Arbitration proceedings are the creature of an agreement between parties to the dispute. Unlike ‘statutory tribunals’, which derive their power from a statute passed by the legislature, the source of an arbitral tribunal’s power is the arbitration agreement that is confirmed between the parties. An arbitration agreement is, therefore, the backbone of any arbitration proceedings. Arbitration proceedings may not begin or, if they appear to have begun, will be invalid, in the absence of a valid agreement to arbitrate.
An agreement is essentially a contract and its recognition and enforcement must, therefore, be governed by the Indian Contract Act, 1872. Accordingly, the agreement must be constituted by an offer, be cemented by the other party’s acceptance, contain corresponding promises to refer any dispute to arbitration and must be made by persons having the capacity to contract who give their free consent.[i]
Section 28 of Indian Contract Act, 1872 bars agreements which place absolute restraints on adopting legal proceedings, an arbitration agreement does not constitute such a restraint.[ii] In Scott vs. Avery,[iii] the arbitral clause had been challenged on the grounds that it was meant to oust the jurisdiction of the civil courts by referring the dispute to an arbitrator instead. However, it was found that such arbitration clauses, then known as Scott vs. Avery clauses, were not meant to take away the parties’ ability to approach the court but rather to act as an attempt to resolve a dispute privately, while reserving the right to approaching the judiciary as a last resort.
The definitions clause of the Arbitration and Conciliation Act, 1996, specifically Section 2(b), defines an arbitration agreement by referring Section 7 of the Act. Section 7 of the Act which is the reproduction of Article 7 of the Model Law states that an arbitration agreement is one by which parties agree to refer any or certain disputes to an arbitral tribunal for determination. These provisions are to be read with Article II(2) of the New York Convention.[iv] An arbitration agreement, therefore, must be in writing and signed by the parties in signification of their consent to refer disputes to arbitration.[v] Even though Section 7 does not specifically require that the agreement be signed by the parties, this requirement has been read in from Article II(2) of the New York Convention.
In Smita Conductors Ltd. vs Euro Alloys Ltd.,[vi] a contract for the supply of aluminum rods was proposed with an arbitration clause and sent to the appellant, who did not sign or return it. The arbitral agreement was added only later by the respondent who proposed the inclusion of the arbitration clause as an amendment to the contract. This proposed amendment was not signed or returned to the respondent wither. The appellant shipped the contract goods on the basis of a letter of credit issued and in keeping with the terms of the unsigned agreement. Disputes arose when the Reserve Bank of India issued guidelines placing restrictions on the import of aluminum rods, the contract was frustrated and the respondent initiated arbitration proceedings against the appellant, who argued in counter that there was no arbitration clause. The court held that when an arbitration agreement has been concluded orally, but there is some form of communication between the parties referring to this arbitration agreement and the conduct of the party shows acceptance of this agreement, then a valid agreement to arbitrate may subsist because the above conduct can be substituted for the signature of the parties insofar that it signifies consent.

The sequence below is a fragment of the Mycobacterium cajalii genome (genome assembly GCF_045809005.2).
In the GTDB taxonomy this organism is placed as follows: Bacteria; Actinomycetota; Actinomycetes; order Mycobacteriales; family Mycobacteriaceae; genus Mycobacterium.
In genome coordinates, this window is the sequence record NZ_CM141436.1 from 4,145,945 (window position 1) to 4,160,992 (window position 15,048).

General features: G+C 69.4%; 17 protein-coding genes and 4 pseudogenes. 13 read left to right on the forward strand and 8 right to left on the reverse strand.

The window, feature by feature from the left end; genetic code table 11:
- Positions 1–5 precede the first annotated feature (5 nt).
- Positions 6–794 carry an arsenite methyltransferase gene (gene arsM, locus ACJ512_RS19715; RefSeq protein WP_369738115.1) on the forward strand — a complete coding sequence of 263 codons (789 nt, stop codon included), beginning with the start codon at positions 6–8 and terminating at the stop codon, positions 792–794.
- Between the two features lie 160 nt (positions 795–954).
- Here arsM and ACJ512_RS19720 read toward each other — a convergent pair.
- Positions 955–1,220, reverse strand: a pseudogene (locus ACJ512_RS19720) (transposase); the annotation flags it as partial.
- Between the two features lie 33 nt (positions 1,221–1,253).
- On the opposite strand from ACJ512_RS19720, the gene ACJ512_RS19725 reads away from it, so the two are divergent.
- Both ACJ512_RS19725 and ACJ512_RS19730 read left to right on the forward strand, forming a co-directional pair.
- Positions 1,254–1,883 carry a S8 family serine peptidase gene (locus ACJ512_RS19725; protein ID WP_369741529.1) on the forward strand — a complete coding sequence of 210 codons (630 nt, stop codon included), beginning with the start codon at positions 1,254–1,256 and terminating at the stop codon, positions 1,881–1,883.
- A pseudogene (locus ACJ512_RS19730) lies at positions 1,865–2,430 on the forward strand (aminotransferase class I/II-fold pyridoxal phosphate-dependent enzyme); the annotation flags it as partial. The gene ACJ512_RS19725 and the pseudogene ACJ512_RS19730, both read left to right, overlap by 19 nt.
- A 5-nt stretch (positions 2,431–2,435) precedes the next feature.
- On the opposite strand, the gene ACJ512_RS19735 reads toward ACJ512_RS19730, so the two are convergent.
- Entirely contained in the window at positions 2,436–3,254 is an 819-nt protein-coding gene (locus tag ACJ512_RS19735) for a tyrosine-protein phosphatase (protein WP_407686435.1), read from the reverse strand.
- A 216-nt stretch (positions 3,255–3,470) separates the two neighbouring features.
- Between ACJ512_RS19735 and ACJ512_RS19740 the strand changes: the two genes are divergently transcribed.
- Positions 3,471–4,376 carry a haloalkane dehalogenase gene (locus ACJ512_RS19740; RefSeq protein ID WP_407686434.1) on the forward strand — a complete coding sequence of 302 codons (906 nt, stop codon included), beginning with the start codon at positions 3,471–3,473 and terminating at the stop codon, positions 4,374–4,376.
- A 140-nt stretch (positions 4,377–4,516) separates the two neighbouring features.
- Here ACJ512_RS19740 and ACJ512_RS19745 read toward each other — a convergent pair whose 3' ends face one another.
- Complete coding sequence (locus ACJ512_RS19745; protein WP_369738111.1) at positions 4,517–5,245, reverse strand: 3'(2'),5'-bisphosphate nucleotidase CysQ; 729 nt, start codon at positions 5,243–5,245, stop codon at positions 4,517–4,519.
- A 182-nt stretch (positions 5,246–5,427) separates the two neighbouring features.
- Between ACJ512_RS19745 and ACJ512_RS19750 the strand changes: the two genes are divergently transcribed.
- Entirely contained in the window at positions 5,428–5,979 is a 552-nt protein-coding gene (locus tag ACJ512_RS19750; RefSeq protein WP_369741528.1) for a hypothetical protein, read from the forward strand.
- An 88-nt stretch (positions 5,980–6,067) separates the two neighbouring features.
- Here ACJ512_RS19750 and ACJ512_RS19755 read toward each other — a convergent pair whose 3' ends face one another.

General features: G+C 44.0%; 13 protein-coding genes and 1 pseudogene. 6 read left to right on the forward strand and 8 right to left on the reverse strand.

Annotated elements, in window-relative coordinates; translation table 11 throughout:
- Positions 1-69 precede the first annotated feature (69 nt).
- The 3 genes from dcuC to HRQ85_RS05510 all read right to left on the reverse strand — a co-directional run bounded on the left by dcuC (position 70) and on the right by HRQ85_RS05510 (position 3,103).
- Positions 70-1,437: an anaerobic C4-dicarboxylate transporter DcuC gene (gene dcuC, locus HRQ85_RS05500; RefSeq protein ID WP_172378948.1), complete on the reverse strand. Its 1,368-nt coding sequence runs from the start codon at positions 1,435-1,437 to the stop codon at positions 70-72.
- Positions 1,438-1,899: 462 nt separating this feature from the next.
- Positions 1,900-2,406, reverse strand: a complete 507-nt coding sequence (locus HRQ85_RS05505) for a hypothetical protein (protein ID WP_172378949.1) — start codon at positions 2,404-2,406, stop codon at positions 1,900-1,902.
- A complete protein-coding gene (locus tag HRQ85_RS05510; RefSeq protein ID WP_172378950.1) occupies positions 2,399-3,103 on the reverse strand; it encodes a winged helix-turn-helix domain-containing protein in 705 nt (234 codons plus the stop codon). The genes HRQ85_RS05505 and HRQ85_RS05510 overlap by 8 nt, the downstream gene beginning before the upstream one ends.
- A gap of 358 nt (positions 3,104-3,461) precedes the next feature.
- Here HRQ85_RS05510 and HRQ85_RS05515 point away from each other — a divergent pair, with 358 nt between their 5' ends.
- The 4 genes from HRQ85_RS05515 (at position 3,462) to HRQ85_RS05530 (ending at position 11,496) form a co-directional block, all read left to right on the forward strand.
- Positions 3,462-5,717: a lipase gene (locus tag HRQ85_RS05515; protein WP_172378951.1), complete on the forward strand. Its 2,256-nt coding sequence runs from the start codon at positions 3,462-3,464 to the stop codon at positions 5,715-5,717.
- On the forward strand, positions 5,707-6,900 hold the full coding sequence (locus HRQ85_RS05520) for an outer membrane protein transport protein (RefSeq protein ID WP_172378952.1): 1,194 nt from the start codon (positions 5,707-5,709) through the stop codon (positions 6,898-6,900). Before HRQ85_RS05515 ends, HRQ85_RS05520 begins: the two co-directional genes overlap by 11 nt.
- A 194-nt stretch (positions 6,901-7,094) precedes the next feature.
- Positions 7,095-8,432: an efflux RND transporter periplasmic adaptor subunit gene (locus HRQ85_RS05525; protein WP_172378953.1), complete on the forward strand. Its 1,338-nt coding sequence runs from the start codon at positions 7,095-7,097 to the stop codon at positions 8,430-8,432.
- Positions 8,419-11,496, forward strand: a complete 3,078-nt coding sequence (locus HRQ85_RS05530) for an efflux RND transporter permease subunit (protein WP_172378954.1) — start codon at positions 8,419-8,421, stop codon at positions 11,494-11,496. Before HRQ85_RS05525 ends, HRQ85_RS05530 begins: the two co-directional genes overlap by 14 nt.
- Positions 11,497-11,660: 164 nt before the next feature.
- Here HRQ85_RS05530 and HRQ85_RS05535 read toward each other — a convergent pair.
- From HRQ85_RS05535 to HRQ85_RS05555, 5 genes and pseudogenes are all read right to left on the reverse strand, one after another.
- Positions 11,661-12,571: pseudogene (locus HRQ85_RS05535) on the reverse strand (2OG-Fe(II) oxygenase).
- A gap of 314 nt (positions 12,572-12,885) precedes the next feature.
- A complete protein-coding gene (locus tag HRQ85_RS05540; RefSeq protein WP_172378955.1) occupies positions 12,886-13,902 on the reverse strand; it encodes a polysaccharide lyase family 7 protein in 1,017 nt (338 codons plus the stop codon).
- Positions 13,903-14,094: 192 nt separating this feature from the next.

An arbitration agreement may be said to be in writing if it is found in any document signed by the parties, in an exchange of letters, telex, telegrams, or any other means of telecommunication, which provide a record of the agreement or in an exchange of statements of claim and defence in which the existence of the agreement is alleged by one party but not denied by the other.[vii] Such agreements can be in two forms –
1. They may constitute a clause in a contract which refers the parties to arbitration, or
2. There may be a separate arbitration agreement altogether.